The timing was impeccable. On the day after HarperCollins released the cover photo for Going Rogue — Sarah Palin’s highly anticipated autobiography — Steve Schmidt, John McCain’s former chief campaign advisor, predicted that if Palin were to win the 2012 GOP nomination, “we would have a catastrophic election result.” It was Schmidt, a veteran Republican strategist, who first advised Senator McCain to select Palin as his running mate in 2008. And it was Schmidt who first criticized Governor Palin within the McCain camp as “going rogue.” Asked how Palin’s book might describe their relationship during the election, Schmidt suggested that perhaps he was the “anti-rogue in the running of the campaign.”
Schmidt’s comments provide a nice backdrop to a recent report at Politico (“McCain’s Mission: A GOP Makeover.”) It turns out that the Arizona senator has been positioning himself as a major power broker within the Republican Party hierarchy. He is identified in the article as the party’s titular head; and the erstwhile presidential nominee has been raising money for moderate GOP candidates and hitting the campaign trail for pragmatic allies. As noted in the article:
“I think he’s endorsed people with center-right politics because he has an understanding that the party is in trouble with certain demographics and wants to have a tone that would allow us to grow,” said Sen. Lindsey Graham, the South Carolina Republican who is McCain’s closest friend and ally in the Senate.
“At a time when our party is struggling and has a lot of shrill voices and aggressive voices, he’s one that can expand our party,” said John Weaver, a longtime McCain friend and strategist.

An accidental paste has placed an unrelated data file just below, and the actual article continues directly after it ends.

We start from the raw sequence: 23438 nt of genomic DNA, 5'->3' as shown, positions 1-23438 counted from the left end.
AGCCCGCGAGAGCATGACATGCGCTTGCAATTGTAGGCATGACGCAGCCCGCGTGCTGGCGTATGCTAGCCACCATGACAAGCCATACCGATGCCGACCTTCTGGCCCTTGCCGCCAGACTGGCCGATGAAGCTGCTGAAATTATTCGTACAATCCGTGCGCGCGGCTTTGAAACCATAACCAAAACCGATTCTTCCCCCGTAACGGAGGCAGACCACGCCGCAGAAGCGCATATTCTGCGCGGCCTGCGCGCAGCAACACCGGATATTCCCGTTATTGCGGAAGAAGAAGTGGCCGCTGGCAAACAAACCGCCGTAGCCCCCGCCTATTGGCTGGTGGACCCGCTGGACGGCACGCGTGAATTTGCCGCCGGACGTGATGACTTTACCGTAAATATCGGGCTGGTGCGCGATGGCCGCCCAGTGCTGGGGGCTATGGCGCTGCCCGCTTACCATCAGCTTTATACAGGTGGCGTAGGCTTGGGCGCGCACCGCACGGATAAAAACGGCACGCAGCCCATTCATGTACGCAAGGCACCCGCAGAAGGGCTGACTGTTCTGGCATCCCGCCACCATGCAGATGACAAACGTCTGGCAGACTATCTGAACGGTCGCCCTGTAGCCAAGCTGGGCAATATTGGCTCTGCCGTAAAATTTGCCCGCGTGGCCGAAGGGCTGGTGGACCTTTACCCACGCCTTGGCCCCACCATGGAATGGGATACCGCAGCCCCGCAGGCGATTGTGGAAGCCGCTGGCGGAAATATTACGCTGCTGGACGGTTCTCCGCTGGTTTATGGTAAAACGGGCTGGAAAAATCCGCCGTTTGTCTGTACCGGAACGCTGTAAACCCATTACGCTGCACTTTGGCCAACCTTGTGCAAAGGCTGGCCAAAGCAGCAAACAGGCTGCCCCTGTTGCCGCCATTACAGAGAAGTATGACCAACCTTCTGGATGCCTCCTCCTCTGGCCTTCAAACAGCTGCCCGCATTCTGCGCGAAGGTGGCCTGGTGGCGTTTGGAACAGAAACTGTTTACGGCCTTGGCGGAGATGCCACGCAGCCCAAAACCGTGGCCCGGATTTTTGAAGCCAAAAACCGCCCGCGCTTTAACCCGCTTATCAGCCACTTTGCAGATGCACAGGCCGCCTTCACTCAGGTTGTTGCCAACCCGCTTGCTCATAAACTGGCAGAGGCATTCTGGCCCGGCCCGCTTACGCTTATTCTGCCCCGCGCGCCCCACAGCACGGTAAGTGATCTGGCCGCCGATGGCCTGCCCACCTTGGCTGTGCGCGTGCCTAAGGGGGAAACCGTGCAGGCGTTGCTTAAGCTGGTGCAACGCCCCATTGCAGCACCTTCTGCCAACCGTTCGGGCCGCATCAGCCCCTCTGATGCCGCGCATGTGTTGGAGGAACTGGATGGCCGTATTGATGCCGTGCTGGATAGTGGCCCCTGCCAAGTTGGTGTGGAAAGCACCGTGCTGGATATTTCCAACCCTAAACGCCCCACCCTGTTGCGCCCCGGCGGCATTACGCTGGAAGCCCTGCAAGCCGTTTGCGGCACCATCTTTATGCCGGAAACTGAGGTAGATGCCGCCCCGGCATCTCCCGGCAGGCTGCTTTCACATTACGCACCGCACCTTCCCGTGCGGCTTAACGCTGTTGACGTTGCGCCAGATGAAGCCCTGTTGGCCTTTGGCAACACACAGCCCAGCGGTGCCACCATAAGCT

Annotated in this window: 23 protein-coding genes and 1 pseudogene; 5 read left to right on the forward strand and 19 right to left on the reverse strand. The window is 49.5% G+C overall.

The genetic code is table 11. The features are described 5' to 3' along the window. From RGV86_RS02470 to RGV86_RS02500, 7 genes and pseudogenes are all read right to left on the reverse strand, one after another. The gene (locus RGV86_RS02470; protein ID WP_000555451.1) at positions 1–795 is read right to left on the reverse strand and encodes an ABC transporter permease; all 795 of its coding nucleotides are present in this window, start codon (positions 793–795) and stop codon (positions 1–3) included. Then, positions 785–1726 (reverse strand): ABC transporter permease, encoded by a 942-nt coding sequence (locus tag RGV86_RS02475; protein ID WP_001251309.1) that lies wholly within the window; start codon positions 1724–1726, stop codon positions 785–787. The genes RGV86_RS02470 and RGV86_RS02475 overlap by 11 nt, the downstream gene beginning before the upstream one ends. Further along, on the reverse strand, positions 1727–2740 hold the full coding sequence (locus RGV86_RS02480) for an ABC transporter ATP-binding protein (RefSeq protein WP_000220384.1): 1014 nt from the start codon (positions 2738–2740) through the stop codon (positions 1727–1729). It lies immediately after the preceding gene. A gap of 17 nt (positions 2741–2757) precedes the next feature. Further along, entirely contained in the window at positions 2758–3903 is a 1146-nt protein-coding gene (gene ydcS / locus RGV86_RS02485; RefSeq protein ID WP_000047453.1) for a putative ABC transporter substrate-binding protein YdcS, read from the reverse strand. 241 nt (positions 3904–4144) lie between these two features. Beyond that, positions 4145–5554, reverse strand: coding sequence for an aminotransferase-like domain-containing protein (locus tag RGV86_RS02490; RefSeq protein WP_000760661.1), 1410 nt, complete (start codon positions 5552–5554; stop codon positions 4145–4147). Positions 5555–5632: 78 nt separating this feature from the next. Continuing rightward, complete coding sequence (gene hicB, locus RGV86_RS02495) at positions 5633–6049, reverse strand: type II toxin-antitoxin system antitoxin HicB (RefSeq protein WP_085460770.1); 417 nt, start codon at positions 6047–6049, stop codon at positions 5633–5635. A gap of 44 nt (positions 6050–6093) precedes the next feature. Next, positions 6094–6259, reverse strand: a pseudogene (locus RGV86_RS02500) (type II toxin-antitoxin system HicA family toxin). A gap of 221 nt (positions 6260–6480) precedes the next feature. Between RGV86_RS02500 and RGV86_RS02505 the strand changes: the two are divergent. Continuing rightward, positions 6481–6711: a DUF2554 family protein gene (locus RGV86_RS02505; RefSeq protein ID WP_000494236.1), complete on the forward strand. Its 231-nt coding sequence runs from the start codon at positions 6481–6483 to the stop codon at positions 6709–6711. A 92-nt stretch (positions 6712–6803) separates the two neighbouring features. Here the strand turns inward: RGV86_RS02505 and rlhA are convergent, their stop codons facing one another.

This meme of McCain’s reemergence as the GOP’s elder statesman and centrist savior is not likely to go down well among grassroots conservatives. As Bruce McQuain has noted, with reference to Schmidt’s comments above:
Good lord … that’s like Jimmy Carter wanting to reshape the Democratic Party. McCain stands for everything that is wrong with the GOP today. If ever there was someone who found the wrong message for presenting the GOP to the voters, it was John McCain. And the economic problems the country has gone thorough since his defeat have only made his message less acceptable. Schmidt can bellyache all he wants about Sarah Palin, but without her McCain’s election night returns would have been much more dismal than they were.
Yes, and if McCain continues to elbow his way back to the GOP’s center stage, it’s not Jimmy Carter who’ll be cited by the bloodthirsty hounds of the right-wing base, but Michael Dukakis.
That is to say, McCain might be more loved by activists if he’d follow the post-election model of the former Massachusetts governor and failed Democratic presidential candidate. Dukakis was exiled from the ranks of the Democratic Party following his “snatch-defeat-from-the-jaws-victory” loss to George H.W. Bush in 1988. (Dukakis held a 17-point lead in the presidential horse race following the Democratic National Convention that year.)
Within a few years, the former governor was teaching public policy seminars at UCLA, and his biggest post-limelight victory came in 2006 as an anti-”apron-parking” activist in his Westwood neighborhood. Perhaps that’s more respectable than his 1996 GOP counterpart Bob Dole. The former Senate majority leader and 1996 presidential nominee was reduced to warning “easy, boy,” while hawking Pepsi Cola in a Britney Spears Superbowl ad in 2001.